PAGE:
Laparoscopic incisional hernia repair after solid-organ transplantation

Peter T. Kennealey, Cynthia S. Johnson, Joseph Lector, Don J. Selzer

Research output: Contribution to journalArticlepeer-review

10 Scopus citations


Hypothesis: Laparoscopic incisional hernia repair (L1HR)is efficacious in transplant recipients. Design: Retrospective review. Setting: University hospital. Patients: Thirty-one transplant recipients who underwent LIHR between July 9, 2004, and October 27, 2005. Main Outcome Measures: Operative complications and incisional hernia recurrence. Results: The mean (SD) mesh size required for LIHR was 611 (307) cm 2. Median (range) hospital stay was 4 (1-28) days, with follow-up of 589 (22-953) days. Eighteen patients developed a postoperative complication, most frequently seroma formation, which occurred in 13 patients (72%). The mesh size required for LIHR was significantly larger in patients with a postoperative complication (n = 18; 706 [319] cm 2 vs n = 13; 480 [244] cm 2; P = .04). Seroma formation was not associated with previous open hernia repair, diabetes mellitus, or corticosteroid use. No statistically significant relationship was noted between the transplanted organ and seroma development. There were no post-LIHR wound infections. In 7 patients (23%), hernia recurred. Conclusions: Laparoscopic incisional hernia repair in solid-organ transplant recipients is associated with a high rate of seroma formation but minimal long-term morbidity. The recurrence rate after LIHR is equivalent to that after open hernia repair. These results suggest that LIHR is a safe and effective alternative to open repair in this patient population.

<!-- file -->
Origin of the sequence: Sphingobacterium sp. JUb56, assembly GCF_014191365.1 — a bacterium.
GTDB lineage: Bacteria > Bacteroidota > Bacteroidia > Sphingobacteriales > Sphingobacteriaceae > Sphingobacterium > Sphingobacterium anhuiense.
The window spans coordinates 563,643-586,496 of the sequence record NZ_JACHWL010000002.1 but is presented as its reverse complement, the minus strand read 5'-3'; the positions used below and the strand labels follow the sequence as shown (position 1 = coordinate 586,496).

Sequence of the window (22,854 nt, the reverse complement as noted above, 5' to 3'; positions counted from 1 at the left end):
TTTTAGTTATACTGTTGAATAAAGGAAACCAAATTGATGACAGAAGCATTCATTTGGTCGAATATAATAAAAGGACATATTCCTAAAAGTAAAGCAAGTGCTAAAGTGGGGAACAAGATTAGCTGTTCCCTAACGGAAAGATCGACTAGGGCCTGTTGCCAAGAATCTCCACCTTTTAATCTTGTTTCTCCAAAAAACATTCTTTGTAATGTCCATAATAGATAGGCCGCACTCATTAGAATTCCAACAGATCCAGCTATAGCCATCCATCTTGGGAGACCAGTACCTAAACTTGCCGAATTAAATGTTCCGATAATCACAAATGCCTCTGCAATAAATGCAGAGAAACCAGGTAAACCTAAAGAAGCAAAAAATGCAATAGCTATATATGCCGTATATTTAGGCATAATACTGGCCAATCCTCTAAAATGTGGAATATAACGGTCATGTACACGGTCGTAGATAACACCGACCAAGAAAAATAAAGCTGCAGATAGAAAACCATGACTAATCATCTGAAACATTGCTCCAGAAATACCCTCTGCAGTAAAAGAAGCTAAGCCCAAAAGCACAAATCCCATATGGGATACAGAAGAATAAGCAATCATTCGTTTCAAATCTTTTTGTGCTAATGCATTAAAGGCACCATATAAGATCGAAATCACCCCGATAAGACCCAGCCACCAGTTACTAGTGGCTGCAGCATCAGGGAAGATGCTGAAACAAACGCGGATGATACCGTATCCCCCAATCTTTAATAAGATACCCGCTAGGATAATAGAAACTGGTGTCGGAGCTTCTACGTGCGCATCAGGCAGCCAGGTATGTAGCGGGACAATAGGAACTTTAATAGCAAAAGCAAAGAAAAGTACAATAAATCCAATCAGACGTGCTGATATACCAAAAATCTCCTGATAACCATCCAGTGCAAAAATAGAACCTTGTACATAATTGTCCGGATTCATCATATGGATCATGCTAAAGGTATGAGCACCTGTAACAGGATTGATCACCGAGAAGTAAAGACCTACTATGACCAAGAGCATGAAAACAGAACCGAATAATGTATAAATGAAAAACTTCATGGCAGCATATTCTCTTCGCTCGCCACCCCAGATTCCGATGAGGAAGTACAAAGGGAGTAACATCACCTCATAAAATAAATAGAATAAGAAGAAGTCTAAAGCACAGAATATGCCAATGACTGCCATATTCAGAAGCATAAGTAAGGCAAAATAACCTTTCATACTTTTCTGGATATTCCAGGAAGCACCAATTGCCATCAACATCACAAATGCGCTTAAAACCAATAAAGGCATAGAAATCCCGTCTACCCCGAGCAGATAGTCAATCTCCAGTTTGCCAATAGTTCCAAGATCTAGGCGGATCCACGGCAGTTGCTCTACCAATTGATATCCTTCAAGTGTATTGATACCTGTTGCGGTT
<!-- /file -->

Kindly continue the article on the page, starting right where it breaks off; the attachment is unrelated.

Original languageEnglish (US)
Pages (from-to)228-233
Number of pages6
JournalArchives of Surgery
Issue number3
StatePublished - Mar 2009

ASJC Scopus subject areas

  • Surgery

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